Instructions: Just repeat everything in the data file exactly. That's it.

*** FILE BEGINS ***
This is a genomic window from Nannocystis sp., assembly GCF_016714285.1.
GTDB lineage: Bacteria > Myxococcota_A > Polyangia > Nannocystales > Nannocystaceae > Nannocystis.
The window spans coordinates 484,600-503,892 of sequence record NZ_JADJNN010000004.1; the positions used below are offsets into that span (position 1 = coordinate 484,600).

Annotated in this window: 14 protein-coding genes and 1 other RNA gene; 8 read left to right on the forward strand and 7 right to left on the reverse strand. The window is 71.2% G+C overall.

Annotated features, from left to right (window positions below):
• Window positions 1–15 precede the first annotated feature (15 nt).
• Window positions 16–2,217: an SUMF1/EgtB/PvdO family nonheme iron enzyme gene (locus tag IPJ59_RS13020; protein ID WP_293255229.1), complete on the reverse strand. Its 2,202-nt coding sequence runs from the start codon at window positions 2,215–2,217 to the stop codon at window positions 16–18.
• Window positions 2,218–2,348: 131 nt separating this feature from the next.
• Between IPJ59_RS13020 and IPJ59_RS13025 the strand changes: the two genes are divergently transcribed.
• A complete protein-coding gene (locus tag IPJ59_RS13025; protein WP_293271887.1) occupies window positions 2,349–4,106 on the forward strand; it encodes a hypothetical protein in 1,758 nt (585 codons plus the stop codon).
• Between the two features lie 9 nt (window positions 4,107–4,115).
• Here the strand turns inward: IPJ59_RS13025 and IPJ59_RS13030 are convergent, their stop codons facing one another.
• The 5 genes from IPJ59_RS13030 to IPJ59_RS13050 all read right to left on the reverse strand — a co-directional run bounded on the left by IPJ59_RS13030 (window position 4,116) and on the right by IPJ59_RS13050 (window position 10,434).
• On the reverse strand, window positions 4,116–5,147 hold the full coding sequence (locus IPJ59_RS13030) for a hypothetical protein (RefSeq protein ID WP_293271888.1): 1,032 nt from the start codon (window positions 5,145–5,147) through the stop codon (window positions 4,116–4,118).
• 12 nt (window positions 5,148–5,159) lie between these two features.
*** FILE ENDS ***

This is a genomic window from Nannocystis sp., assembly GCF_016714285.1.
GTDB lineage: Bacteria > Myxococcota_A > Polyangia > Nannocystales > Nannocystaceae > Nannocystis.
The window spans coordinates 484,600-503,892 of sequence record NZ_JADJNN010000004.1; the positions used below are offsets into that span (position 1 = coordinate 484,600).

Annotated in this window: 14 protein-coding genes and 1 other RNA gene; 8 read left to right on the forward strand and 7 right to left on the reverse strand. The window is 71.2% G+C overall.

Annotated features, from left to right (window positions below):
• Window positions 1–15 precede the first annotated feature (15 nt).
• Window positions 16–2,217: an SUMF1/EgtB/PvdO family nonheme iron enzyme gene (locus tag IPJ59_RS13020; protein ID WP_293255229.1), complete on the reverse strand. Its 2,202-nt coding sequence runs from the start codon at window positions 2,215–2,217 to the stop codon at window positions 16–18.
• Window positions 2,218–2,348: 131 nt separating this feature from the next.
• Between IPJ59_RS13020 and IPJ59_RS13025 the strand changes: the two genes are divergently transcribed.
• A complete protein-coding gene (locus tag IPJ59_RS13025; protein WP_293271887.1) occupies window positions 2,349–4,106 on the forward strand; it encodes a hypothetical protein in 1,758 nt (585 codons plus the stop codon).
• Between the two features lie 9 nt (window positions 4,107–4,115).
• Here the strand turns inward: IPJ59_RS13025 and IPJ59_RS13030 are convergent, their stop codons facing one another.
• The 5 genes from IPJ59_RS13030 to IPJ59_RS13050 all read right to left on the reverse strand — a co-directional run bounded on the left by IPJ59_RS13030 (window position 4,116) and on the right by IPJ59_RS13050 (window position 10,434).
• On the reverse strand, window positions 4,116–5,147 hold the full coding sequence (locus IPJ59_RS13030) for a hypothetical protein (RefSeq protein ID WP_293271888.1): 1,032 nt from the start codon (window positions 5,145–5,147) through the stop codon (window positions 4,116–4,118).
• 12 nt (window positions 5,148–5,159) lie between these two features.